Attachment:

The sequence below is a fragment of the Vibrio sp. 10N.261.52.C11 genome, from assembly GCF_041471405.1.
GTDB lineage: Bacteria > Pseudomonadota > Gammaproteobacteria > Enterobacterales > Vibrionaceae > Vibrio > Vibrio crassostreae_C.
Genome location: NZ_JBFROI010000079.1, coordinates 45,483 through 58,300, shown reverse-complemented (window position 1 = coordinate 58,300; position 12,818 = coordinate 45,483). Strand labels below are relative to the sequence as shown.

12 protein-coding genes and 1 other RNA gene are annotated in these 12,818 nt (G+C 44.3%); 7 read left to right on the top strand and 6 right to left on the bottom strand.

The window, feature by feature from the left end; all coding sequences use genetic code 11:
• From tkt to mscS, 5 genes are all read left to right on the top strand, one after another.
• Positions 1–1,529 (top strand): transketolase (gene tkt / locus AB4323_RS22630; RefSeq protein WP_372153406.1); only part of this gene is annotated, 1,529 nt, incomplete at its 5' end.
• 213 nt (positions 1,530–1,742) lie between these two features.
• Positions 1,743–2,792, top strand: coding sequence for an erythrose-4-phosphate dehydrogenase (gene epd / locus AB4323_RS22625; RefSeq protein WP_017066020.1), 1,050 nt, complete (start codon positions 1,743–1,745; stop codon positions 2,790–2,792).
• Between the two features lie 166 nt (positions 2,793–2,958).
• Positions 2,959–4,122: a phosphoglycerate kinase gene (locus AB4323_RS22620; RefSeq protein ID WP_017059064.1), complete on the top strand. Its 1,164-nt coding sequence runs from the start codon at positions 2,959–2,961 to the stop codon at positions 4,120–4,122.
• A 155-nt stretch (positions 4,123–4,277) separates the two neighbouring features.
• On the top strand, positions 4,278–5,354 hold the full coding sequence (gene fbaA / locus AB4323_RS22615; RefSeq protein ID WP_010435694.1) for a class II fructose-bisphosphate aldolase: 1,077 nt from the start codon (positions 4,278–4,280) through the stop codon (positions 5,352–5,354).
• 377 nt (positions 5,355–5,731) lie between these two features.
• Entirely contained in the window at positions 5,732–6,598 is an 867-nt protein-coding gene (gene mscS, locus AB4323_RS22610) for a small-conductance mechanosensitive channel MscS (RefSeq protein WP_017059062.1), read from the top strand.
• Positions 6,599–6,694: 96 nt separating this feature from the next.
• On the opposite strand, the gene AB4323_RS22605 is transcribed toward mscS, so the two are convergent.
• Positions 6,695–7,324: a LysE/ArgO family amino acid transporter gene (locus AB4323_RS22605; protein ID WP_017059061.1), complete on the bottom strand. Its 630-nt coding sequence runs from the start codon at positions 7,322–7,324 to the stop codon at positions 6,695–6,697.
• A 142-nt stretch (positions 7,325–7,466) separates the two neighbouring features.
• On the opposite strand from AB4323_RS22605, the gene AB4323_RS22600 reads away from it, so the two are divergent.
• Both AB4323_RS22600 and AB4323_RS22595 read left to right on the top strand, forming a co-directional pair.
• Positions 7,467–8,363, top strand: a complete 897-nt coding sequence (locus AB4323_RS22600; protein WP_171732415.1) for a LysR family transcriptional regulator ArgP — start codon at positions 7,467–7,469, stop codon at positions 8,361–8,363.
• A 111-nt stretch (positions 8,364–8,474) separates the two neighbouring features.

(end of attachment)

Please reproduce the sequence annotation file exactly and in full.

The sequence below is a fragment of the Vibrio sp. 10N.261.52.C11 genome, from assembly GCF_041471405.1.
GTDB lineage: Bacteria > Pseudomonadota > Gammaproteobacteria > Enterobacterales > Vibrionaceae > Vibrio > Vibrio crassostreae_C.
Genome location: NZ_JBFROI010000079.1, coordinates 45,483 through 58,300, shown reverse-complemented (window position 1 = coordinate 58,300; position 12,818 = coordinate 45,483). Strand labels below are relative to the sequence as shown.

12 protein-coding genes and 1 other RNA gene are annotated in these 12,818 nt (G+C 44.3%); 7 read left to right on the top strand and 6 right to left on the bottom strand.

The window, feature by feature from the left end; all coding sequences use genetic code 11:
• From tkt to mscS, 5 genes are all read left to right on the top strand, one after another.
• Positions 1–1,529 (top strand): transketolase (gene tkt / locus AB4323_RS22630; RefSeq protein WP_372153406.1); only part of this gene is annotated, 1,529 nt, incomplete at its 5' end.
• 213 nt (positions 1,530–1,742) lie between these two features.
• Positions 1,743–2,792, top strand: coding sequence for an erythrose-4-phosphate dehydrogenase (gene epd / locus AB4323_RS22625; RefSeq protein WP_017066020.1), 1,050 nt, complete (start codon positions 1,743–1,745; stop codon positions 2,790–2,792).
• Between the two features lie 166 nt (positions 2,793–2,958).
• Positions 2,959–4,122: a phosphoglycerate kinase gene (locus AB4323_RS22620; RefSeq protein ID WP_017059064.1), complete on the top strand. Its 1,164-nt coding sequence runs from the start codon at positions 2,959–2,961 to the stop codon at positions 4,120–4,122.
• A 155-nt stretch (positions 4,123–4,277) separates the two neighbouring features.
• On the top strand, positions 4,278–5,354 hold the full coding sequence (gene fbaA / locus AB4323_RS22615; RefSeq protein ID WP_010435694.1) for a class II fructose-bisphosphate aldolase: 1,077 nt from the start codon (positions 4,278–4,280) through the stop codon (positions 5,352–5,354).
• 377 nt (positions 5,355–5,731) lie between these two features.
• Entirely contained in the window at positions 5,732–6,598 is an 867-nt protein-coding gene (gene mscS, locus AB4323_RS22610) for a small-conductance mechanosensitive channel MscS (RefSeq protein WP_017059062.1), read from the top strand.
• Positions 6,599–6,694: 96 nt separating this feature from the next.
• On the opposite strand, the gene AB4323_RS22605 is transcribed toward mscS, so the two are convergent.
• Positions 6,695–7,324: a LysE/ArgO family amino acid transporter gene (locus AB4323_RS22605; protein ID WP_017059061.1), complete on the bottom strand. Its 630-nt coding sequence runs from the start codon at positions 7,322–7,324 to the stop codon at positions 6,695–6,697.
• A 142-nt stretch (positions 7,325–7,466) separates the two neighbouring features.
• On the opposite strand from AB4323_RS22605, the gene AB4323_RS22600 reads away from it, so the two are divergent.
• Both AB4323_RS22600 and AB4323_RS22595 read left to right on the top strand, forming a co-directional pair.
• Positions 7,467–8,363, top strand: a complete 897-nt coding sequence (locus AB4323_RS22600; protein WP_171732415.1) for a LysR family transcriptional regulator ArgP — start codon at positions 7,467–7,469, stop codon at positions 8,361–8,363.
• A 111-nt stretch (positions 8,364–8,474) separates the two neighbouring features.